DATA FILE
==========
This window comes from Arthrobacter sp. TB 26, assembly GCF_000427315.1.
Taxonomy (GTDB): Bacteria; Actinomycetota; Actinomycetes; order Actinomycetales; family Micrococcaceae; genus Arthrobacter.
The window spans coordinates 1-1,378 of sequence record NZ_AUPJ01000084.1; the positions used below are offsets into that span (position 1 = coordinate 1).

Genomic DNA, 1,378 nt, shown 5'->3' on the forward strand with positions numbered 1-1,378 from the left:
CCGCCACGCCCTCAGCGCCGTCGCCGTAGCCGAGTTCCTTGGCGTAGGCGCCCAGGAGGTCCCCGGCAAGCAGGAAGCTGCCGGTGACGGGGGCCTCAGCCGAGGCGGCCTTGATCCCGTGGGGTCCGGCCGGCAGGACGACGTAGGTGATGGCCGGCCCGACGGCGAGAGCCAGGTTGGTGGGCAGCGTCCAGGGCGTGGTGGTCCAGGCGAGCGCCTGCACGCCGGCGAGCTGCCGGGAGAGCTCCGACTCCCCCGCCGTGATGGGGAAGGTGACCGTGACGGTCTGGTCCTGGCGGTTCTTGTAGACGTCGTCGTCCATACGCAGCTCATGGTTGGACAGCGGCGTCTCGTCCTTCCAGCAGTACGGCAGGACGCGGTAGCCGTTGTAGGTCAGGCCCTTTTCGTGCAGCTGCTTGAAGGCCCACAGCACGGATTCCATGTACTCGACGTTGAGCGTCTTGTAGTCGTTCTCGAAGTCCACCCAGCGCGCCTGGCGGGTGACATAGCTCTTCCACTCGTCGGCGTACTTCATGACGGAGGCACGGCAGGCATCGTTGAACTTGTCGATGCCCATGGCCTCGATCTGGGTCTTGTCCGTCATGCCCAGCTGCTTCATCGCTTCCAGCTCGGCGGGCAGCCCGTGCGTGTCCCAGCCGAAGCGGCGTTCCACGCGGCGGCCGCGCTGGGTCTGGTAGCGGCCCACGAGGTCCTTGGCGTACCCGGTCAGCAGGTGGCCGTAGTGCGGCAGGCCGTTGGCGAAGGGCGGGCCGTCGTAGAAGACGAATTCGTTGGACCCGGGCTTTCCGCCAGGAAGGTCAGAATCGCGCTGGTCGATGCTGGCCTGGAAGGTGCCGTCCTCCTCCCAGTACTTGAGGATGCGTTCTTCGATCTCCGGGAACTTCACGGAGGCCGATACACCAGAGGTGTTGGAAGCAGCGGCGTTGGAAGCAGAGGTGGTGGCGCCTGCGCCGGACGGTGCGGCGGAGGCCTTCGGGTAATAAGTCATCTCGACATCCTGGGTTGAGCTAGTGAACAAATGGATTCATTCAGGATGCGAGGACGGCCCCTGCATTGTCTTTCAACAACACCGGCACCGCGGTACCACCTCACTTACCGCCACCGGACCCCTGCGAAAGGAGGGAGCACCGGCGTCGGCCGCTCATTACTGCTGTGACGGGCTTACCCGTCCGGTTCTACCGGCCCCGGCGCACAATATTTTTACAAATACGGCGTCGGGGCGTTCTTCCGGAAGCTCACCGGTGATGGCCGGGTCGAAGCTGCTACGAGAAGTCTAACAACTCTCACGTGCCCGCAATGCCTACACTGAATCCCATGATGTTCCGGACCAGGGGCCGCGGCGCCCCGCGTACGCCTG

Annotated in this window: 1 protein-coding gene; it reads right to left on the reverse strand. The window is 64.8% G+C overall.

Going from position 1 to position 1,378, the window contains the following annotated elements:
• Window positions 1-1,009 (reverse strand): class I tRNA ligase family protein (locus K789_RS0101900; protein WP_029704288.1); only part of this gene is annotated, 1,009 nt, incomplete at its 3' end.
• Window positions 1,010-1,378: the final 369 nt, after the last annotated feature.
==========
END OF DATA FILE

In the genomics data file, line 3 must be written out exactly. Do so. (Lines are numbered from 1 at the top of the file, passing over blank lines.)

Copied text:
The window spans coordinates 1-1,378 of sequence record NZ_AUPJ01000084.1; the positions used below are offsets into that span (position 1 = coordinate 1).